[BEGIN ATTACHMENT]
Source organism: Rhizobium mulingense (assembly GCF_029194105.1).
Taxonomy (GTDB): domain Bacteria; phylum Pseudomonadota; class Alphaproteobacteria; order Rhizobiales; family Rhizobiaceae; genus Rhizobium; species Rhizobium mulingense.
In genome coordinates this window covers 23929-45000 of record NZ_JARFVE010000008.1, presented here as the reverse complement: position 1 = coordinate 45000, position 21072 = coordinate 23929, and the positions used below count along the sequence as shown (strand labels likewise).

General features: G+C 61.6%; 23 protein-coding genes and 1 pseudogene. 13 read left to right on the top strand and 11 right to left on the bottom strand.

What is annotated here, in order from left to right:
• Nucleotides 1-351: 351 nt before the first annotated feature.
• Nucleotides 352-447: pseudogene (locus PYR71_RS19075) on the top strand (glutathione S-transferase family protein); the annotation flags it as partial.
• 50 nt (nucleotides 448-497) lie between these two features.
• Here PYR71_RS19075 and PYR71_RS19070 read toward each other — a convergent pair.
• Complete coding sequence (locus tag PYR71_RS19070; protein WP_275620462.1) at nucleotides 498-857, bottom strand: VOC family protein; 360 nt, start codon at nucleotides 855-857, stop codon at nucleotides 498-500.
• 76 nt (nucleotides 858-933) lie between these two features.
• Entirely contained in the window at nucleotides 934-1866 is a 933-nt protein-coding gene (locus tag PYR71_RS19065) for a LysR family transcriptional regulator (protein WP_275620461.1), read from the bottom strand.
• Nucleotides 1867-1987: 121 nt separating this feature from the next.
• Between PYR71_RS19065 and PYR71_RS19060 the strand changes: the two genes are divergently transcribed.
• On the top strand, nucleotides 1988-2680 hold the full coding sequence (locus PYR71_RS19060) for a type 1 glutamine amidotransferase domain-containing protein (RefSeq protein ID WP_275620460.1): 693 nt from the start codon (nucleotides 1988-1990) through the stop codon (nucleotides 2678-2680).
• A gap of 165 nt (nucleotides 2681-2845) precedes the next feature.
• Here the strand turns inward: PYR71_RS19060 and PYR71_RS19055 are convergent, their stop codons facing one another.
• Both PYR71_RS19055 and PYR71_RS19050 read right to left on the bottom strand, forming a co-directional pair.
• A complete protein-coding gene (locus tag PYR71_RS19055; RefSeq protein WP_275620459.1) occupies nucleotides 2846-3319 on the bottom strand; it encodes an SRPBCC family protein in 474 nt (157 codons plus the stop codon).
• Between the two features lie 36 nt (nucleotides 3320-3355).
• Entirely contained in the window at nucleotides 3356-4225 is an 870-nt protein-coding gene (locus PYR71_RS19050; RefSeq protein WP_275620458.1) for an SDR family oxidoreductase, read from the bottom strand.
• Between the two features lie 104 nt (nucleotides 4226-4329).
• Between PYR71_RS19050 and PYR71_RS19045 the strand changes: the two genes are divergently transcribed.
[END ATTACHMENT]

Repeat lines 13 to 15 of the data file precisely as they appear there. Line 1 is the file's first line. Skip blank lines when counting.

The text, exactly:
• Nucleotides 1867-1987: 121 nt separating this feature from the next.
• Between PYR71_RS19065 and PYR71_RS19060 the strand changes: the two genes are divergently transcribed.
• On the top strand, nucleotides 1988-2680 hold the full coding sequence (locus PYR71_RS19060) for a type 1 glutamine amidotransferase domain-containing protein (RefSeq protein ID WP_275620460.1): 693 nt from the start codon (nucleotides 1988-1990) through the stop codon (nucleotides 2678-2680).